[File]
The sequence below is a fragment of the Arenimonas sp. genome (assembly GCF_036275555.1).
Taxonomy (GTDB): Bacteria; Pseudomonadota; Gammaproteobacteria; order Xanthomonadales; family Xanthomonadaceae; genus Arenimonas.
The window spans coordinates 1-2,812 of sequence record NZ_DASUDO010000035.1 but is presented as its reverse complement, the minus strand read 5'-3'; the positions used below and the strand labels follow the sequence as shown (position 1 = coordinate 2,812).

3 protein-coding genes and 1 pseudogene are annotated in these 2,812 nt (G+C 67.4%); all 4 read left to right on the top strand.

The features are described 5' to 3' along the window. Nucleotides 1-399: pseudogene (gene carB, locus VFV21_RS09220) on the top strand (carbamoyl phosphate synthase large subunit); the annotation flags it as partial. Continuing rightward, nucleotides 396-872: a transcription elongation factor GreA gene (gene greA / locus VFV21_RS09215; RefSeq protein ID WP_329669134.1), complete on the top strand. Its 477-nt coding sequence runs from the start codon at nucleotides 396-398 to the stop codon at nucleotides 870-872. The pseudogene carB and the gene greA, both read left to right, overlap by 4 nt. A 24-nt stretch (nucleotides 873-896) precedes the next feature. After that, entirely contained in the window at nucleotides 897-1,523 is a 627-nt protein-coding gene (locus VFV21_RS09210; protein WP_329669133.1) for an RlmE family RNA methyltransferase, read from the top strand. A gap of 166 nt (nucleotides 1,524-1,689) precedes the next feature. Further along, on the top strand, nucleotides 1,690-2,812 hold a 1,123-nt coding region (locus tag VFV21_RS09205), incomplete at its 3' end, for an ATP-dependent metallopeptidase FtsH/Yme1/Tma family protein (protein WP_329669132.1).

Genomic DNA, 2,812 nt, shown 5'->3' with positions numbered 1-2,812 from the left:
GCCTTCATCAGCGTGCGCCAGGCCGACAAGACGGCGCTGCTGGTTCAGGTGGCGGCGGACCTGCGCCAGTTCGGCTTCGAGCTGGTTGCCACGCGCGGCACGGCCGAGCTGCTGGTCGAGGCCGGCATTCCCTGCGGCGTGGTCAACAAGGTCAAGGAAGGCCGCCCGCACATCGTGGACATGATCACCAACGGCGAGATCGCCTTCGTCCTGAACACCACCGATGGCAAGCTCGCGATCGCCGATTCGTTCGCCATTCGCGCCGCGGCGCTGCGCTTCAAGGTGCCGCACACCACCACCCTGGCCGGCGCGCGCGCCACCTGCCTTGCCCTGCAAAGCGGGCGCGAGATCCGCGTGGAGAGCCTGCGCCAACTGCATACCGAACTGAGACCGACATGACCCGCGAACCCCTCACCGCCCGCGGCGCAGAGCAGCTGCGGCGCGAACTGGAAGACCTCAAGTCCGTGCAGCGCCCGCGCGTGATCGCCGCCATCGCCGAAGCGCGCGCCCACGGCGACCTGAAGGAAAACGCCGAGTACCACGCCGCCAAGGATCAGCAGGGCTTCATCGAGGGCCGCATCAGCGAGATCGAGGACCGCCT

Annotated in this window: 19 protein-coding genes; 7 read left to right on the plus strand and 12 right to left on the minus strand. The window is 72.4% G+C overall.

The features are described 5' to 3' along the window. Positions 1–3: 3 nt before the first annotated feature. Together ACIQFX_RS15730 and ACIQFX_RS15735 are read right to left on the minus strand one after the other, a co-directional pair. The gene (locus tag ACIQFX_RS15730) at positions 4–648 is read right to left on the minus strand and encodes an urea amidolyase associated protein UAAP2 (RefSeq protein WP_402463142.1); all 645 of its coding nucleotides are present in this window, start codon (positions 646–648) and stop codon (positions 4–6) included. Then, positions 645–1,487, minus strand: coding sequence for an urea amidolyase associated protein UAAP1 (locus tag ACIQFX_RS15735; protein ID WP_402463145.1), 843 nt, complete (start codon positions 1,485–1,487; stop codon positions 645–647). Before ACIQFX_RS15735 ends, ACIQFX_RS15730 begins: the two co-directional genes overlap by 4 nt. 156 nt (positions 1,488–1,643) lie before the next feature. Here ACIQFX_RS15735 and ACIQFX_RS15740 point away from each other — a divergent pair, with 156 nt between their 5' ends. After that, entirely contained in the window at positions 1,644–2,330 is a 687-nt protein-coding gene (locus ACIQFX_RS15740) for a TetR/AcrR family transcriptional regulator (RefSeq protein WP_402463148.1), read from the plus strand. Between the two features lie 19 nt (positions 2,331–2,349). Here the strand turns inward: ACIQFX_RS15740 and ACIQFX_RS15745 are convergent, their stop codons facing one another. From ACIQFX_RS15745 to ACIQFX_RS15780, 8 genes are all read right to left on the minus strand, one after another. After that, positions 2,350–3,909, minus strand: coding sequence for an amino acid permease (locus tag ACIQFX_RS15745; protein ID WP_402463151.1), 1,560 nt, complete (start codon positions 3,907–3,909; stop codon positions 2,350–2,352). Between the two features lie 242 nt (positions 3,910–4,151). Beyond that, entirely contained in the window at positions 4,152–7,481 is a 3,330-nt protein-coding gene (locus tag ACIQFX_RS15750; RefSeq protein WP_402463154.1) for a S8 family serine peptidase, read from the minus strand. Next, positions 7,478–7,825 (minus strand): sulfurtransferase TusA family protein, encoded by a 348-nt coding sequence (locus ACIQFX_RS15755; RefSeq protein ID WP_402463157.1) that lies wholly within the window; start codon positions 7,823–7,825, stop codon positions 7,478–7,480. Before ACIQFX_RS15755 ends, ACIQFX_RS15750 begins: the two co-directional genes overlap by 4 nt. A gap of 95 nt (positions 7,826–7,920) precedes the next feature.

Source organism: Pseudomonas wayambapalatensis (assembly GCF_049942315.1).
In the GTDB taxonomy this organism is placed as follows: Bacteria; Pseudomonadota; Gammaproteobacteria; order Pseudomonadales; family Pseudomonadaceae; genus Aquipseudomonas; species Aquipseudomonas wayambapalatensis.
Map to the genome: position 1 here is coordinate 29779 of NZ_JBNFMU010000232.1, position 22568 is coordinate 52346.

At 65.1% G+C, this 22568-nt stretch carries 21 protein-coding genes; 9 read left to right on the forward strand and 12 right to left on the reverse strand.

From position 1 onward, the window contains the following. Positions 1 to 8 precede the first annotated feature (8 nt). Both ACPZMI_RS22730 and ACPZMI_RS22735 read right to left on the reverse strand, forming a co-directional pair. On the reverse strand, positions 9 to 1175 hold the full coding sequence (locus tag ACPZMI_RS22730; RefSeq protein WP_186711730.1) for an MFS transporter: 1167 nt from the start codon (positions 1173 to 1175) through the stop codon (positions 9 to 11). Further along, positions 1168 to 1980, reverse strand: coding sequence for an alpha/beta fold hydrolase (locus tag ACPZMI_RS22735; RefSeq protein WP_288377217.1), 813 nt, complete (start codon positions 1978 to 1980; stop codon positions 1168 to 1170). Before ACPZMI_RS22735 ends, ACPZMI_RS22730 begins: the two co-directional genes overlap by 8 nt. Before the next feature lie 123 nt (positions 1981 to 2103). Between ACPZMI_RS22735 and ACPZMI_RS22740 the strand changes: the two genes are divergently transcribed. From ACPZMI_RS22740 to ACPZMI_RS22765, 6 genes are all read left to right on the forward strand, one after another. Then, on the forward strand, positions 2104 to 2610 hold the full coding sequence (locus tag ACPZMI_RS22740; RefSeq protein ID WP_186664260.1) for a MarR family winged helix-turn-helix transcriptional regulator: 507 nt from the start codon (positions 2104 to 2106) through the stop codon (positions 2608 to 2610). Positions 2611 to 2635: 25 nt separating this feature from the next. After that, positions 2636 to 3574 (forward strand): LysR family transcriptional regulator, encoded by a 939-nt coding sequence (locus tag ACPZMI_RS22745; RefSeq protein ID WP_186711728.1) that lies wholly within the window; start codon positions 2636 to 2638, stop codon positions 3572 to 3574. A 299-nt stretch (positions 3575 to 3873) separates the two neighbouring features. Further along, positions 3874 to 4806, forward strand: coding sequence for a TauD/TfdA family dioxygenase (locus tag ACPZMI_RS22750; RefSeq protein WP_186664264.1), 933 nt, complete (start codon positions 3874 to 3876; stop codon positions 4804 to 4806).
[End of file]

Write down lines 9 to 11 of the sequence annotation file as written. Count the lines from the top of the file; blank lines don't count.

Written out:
The features are described 5' to 3' along the window. Positions 1–3: 3 nt before the first annotated feature. Together ACIQFX_RS15730 and ACIQFX_RS15735 are read right to left on the minus strand one after the other, a co-directional pair. The gene (locus tag ACIQFX_RS15730) at positions 4–648 is read right to left on the minus strand and encodes an urea amidolyase associated protein UAAP2 (RefSeq protein WP_402463142.1); all 645 of its coding nucleotides are present in this window, start codon (positions 646–648) and stop codon (positions 4–6) included. Then, positions 645–1,487, minus strand: coding sequence for an urea amidolyase associated protein UAAP1 (locus tag ACIQFX_RS15735; protein ID WP_402463145.1), 843 nt, complete (start codon positions 1,485–1,487; stop codon positions 645–647). Before ACIQFX_RS15735 ends, ACIQFX_RS15730 begins: the two co-directional genes overlap by 4 nt. 156 nt (positions 1,488–1,643) lie before the next feature. Here ACIQFX_RS15735 and ACIQFX_RS15740 point away from each other — a divergent pair, with 156 nt between their 5' ends. After that, entirely contained in the window at positions 1,644–2,330 is a 687-nt protein-coding gene (locus ACIQFX_RS15740) for a TetR/AcrR family transcriptional regulator (RefSeq protein WP_402463148.1), read from the plus strand. Between the two features lie 19 nt (positions 2,331–2,349). Here the strand turns inward: ACIQFX_RS15740 and ACIQFX_RS15745 are convergent, their stop codons facing one another. From ACIQFX_RS15745 to ACIQFX_RS15780, 8 genes are all read right to left on the minus strand, one after another. After that, positions 2,350–3,909, minus strand: coding sequence for an amino acid permease (locus tag ACIQFX_RS15745; protein ID WP_402463151.1), 1,560 nt, complete (start codon positions 3,907–3,909; stop codon positions 2,350–2,352). Between the two features lie 242 nt (positions 3,910–4,151). Beyond that, entirely contained in the window at positions 4,152–7,481 is a 3,330-nt protein-coding gene (locus tag ACIQFX_RS15750; RefSeq protein WP_402463154.1) for a S8 family serine peptidase, read from the minus strand. Next, positions 7,478–7,825 (minus strand): sulfurtransferase TusA family protein, encoded by a 348-nt coding sequence (locus ACIQFX_RS15755; RefSeq protein ID WP_402463157.1) that lies wholly within the window; start codon positions 7,823–7,825, stop codon positions 7,478–7,480. Before ACIQFX_RS15755 ends, ACIQFX_RS15750 begins: the two co-directional genes overlap by 4 nt. A gap of 95 nt (positions 7,826–7,920) precedes the next feature.

Source organism: Pseudomonas wayambapalatensis (assembly GCF_049942315.1).
In the GTDB taxonomy this organism is placed as follows: Bacteria; Pseudomonadota; Gammaproteobacteria; order Pseudomonadales; family Pseudomonadaceae; genus Aquipseudomonas; species Aquipseudomonas wayambapalatensis.